Our history with the U.S. is what keeps me from favoring statehood. The Foraker Law and the Jones Act paved the way for the U.S. Congress to decide what would be locally applicable to Puerto Rico and what would not be. In the Insular Cases, the Supreme Court has stated for years that our U.S. citizenship does not stand for all of the rights under the U.S. Constitution. Puerto Ricans have been and are treated as second-class citizens, and Puerto Rico has been kept a colony because it has long benefitted the United States economically.

But the reality, one that I have tried to avoid and is finally time to recognized, is that becoming a U.S. state would benefit and decolonize Puerto Rico, even if not in the way I am looking for. It will not erase the past, but Puerto Ricans struggle with real issues that will be solved by statehood, whereas they could be exacerbated if we were to become independent. The change I am looking for does not necessarily rest on Puerto Rico’s status, but on a social change that is much deeper than that.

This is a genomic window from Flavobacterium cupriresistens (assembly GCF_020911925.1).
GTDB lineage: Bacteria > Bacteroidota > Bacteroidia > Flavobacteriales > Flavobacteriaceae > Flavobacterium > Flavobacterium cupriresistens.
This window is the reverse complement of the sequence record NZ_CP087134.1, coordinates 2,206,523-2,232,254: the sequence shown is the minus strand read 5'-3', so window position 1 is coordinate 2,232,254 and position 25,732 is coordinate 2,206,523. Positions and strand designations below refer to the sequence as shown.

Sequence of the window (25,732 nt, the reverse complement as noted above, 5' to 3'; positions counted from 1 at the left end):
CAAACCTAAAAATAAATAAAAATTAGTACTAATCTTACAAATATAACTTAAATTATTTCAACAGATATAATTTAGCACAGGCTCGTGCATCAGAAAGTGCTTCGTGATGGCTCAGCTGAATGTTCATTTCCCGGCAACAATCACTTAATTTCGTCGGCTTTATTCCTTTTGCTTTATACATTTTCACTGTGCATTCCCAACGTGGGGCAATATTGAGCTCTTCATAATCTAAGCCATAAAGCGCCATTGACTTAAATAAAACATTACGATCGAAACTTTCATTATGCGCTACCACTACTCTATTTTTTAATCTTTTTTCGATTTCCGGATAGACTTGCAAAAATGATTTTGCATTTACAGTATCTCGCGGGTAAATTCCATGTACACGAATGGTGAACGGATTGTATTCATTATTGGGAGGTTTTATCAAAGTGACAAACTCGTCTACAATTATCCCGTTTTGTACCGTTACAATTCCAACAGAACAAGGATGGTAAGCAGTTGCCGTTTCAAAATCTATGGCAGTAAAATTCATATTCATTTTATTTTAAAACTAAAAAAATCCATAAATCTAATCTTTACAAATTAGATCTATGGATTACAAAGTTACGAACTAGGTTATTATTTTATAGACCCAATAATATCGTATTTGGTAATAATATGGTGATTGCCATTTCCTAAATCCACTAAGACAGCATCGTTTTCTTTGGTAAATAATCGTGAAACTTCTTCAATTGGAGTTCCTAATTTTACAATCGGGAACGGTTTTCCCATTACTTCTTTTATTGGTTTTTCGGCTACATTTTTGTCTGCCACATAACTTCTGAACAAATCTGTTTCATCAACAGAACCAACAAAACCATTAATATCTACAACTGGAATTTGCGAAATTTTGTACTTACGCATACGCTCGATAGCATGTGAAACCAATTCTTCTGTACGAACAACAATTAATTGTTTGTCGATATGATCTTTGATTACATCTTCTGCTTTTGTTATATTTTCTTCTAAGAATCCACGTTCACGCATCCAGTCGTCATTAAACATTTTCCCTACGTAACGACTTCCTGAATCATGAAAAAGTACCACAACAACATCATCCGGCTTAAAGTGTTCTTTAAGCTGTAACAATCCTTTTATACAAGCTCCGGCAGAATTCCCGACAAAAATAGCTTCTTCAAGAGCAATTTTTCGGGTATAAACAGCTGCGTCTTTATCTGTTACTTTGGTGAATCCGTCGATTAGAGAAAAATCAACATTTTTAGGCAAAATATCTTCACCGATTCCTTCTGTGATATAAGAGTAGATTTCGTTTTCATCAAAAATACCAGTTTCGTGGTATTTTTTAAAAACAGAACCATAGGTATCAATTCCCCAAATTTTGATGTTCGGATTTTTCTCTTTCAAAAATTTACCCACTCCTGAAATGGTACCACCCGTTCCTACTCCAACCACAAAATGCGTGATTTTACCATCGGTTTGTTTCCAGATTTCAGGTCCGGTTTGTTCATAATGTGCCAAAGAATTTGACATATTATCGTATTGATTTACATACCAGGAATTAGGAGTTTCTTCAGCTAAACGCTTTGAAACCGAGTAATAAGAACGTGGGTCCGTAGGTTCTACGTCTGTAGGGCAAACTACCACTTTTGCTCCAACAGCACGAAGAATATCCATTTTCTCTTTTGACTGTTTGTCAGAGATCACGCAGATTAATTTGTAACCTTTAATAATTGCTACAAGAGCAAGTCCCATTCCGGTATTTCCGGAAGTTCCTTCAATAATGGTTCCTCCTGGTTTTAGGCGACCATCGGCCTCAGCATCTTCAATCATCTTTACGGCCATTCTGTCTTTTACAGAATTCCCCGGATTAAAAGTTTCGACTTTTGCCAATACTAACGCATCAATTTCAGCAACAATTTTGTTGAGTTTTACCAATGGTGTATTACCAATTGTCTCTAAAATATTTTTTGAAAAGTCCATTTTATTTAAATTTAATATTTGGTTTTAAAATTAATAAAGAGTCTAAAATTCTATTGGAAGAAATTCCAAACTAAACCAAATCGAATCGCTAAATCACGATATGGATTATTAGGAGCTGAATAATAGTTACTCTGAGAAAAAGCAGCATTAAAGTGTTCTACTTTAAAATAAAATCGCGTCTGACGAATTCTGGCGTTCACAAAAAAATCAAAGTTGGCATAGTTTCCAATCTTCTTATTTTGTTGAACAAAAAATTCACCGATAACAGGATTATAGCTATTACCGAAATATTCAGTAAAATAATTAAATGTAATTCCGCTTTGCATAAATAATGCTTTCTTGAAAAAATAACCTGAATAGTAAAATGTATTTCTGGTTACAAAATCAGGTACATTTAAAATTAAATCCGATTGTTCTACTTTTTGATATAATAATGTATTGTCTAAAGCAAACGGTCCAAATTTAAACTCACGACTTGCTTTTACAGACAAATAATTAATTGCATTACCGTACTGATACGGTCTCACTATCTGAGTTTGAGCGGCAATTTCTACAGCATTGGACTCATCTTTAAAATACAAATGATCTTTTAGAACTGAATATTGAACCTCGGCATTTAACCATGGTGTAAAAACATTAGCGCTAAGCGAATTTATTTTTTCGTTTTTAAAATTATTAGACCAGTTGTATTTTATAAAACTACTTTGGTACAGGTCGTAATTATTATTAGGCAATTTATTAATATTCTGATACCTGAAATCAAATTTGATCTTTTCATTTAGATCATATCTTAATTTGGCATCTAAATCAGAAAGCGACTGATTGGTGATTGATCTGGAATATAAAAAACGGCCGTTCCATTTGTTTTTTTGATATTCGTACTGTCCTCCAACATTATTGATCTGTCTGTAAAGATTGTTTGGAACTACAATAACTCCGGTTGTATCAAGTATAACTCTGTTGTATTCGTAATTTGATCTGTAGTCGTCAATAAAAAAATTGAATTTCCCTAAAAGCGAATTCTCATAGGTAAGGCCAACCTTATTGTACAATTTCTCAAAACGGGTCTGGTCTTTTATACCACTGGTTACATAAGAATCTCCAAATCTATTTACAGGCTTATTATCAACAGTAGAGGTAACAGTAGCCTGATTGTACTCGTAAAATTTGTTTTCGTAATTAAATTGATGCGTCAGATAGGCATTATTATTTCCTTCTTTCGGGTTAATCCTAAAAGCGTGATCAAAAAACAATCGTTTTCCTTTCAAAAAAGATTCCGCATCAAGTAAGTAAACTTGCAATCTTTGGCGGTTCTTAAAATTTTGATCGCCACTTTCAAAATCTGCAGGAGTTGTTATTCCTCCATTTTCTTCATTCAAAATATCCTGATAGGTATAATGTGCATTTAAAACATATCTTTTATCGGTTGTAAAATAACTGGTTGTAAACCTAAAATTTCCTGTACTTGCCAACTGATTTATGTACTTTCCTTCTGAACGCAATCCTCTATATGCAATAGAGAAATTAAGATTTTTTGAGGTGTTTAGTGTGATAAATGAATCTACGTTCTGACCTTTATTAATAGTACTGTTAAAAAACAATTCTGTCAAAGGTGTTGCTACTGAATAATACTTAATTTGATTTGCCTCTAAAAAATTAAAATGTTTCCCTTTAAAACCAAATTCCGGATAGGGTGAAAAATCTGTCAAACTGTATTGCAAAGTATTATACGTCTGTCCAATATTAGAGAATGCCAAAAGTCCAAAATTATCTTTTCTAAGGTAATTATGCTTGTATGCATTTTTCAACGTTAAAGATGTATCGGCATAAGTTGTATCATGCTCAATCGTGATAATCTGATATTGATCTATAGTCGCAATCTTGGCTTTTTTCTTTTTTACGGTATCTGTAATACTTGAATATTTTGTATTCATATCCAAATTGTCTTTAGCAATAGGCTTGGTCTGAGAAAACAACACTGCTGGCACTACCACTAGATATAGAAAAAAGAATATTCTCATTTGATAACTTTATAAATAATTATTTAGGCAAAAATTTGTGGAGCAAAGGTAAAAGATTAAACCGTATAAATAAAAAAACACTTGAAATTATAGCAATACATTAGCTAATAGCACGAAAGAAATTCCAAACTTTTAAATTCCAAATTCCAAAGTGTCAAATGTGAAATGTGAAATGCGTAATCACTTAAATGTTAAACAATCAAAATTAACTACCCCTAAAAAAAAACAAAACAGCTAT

History is not only a discipline about the past. The social scientist component of the discipline tends to see it foremost in that way, but the humanist component knows that history is also about our relationship with the past.

The thoughts you are having in these drafts show the importance of that relationship. How we understand our history can define not only what we understand about our present, but what we want for our future. This is the source of the intense argument about US history at the moment. No one is actually arguing about what happened in the American past, or the Texas past even. They are arguing about whether it's allowed to teach what this history means to us now, because our relationship to our past will condition what we want for our future. You are asking the same question in another permutation of the history of the US empire. How the Puerto Rican people should structure their relationship to the US depends not only on "the history," but also on their relationship to it. Not only what has happened, but how they conceive justice about what has happened: what's about memory, what's about memorialization, what's about identity recognition, what's about getting paid back from the future wealth of the US for what was done.

Whether statehood is a betrayal, or the best route to the justice you want for a past that cannot be changed but can only be better understood, depends. Not on what the history was, but on what it means now. That is what you and your generation of Puerto Rican people, no matter where they live, are now in charge of figuring out.

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r5 - 22 May 2021 - 13:29:22 - EbenMoglen